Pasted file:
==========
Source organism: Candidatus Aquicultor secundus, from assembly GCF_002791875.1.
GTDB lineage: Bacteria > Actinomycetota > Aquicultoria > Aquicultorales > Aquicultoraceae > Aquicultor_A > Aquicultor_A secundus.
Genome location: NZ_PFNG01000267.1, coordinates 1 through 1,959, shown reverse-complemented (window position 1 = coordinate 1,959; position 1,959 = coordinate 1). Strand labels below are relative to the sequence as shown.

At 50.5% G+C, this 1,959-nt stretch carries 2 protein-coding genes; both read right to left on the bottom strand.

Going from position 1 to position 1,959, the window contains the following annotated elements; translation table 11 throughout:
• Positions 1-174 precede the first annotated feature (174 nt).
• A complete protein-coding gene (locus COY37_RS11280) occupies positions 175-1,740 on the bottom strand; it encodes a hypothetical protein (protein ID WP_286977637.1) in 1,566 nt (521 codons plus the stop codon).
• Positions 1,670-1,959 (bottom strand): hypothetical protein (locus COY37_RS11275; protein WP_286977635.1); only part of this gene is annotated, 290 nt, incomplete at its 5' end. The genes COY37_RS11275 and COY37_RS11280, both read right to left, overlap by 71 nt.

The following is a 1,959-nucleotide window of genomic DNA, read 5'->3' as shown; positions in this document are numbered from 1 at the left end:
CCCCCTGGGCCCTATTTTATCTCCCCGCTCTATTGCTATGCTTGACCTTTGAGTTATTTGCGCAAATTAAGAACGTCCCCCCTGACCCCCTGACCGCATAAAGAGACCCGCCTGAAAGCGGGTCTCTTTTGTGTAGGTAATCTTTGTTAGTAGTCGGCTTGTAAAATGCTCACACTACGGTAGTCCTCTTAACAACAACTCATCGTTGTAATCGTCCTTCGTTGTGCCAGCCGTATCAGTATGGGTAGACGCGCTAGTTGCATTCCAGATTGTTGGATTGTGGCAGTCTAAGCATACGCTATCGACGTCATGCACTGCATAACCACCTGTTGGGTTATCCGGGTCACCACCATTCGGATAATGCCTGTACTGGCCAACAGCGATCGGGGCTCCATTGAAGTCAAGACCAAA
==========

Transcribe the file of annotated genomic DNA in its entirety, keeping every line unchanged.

Source organism: Candidatus Aquicultor secundus, from assembly GCF_002791875.1.
GTDB lineage: Bacteria > Actinomycetota > Aquicultoria > Aquicultorales > Aquicultoraceae > Aquicultor_A > Aquicultor_A secundus.
Genome location: NZ_PFNG01000267.1, coordinates 1 through 1,959, shown reverse-complemented (window position 1 = coordinate 1,959; position 1,959 = coordinate 1). Strand labels below are relative to the sequence as shown.

At 50.5% G+C, this 1,959-nt stretch carries 2 protein-coding genes; both read right to left on the bottom strand.

Going from position 1 to position 1,959, the window contains the following annotated elements; translation table 11 throughout:
• Positions 1-174 precede the first annotated feature (174 nt).
• A complete protein-coding gene (locus COY37_RS11280) occupies positions 175-1,740 on the bottom strand; it encodes a hypothetical protein (protein ID WP_286977637.1) in 1,566 nt (521 codons plus the stop codon).
• Positions 1,670-1,959 (bottom strand): hypothetical protein (locus COY37_RS11275; protein WP_286977635.1); only part of this gene is annotated, 290 nt, incomplete at its 5' end. The genes COY37_RS11275 and COY37_RS11280, both read right to left, overlap by 71 nt.

The following is a 1,959-nucleotide window of genomic DNA, read 5'->3' as shown; positions in this document are numbered from 1 at the left end:
CCCCCTGGGCCCTATTTTATCTCCCCGCTCTATTGCTATGCTTGACCTTTGAGTTATTTGCGCAAATTAAGAACGTCCCCCCTGACCCCCTGACCGCATAAAGAGACCCGCCTGAAAGCGGGTCTCTTTTGTGTAGGTAATCTTTGTTAGTAGTCGGCTTGTAAAATGCTCACACTACGGTAGTCCTCTTAACAACAACTCATCGTTGTAATCGTCCTTCGTTGTGCCAGCCGTATCAGTATGGGTAGACGCGCTAGTTGCATTCCAGATTGTTGGATTGTGGCAGTCTAAGCATACGCTATCGACGTCATGCACTGCATAACCACCTGTTGGGTTATCCGGGTCACCACCATTCGGATAATGCCTGTACTGGCCAACAGCGATCGGGGCTCCATTGAAGTCAAGACCAAA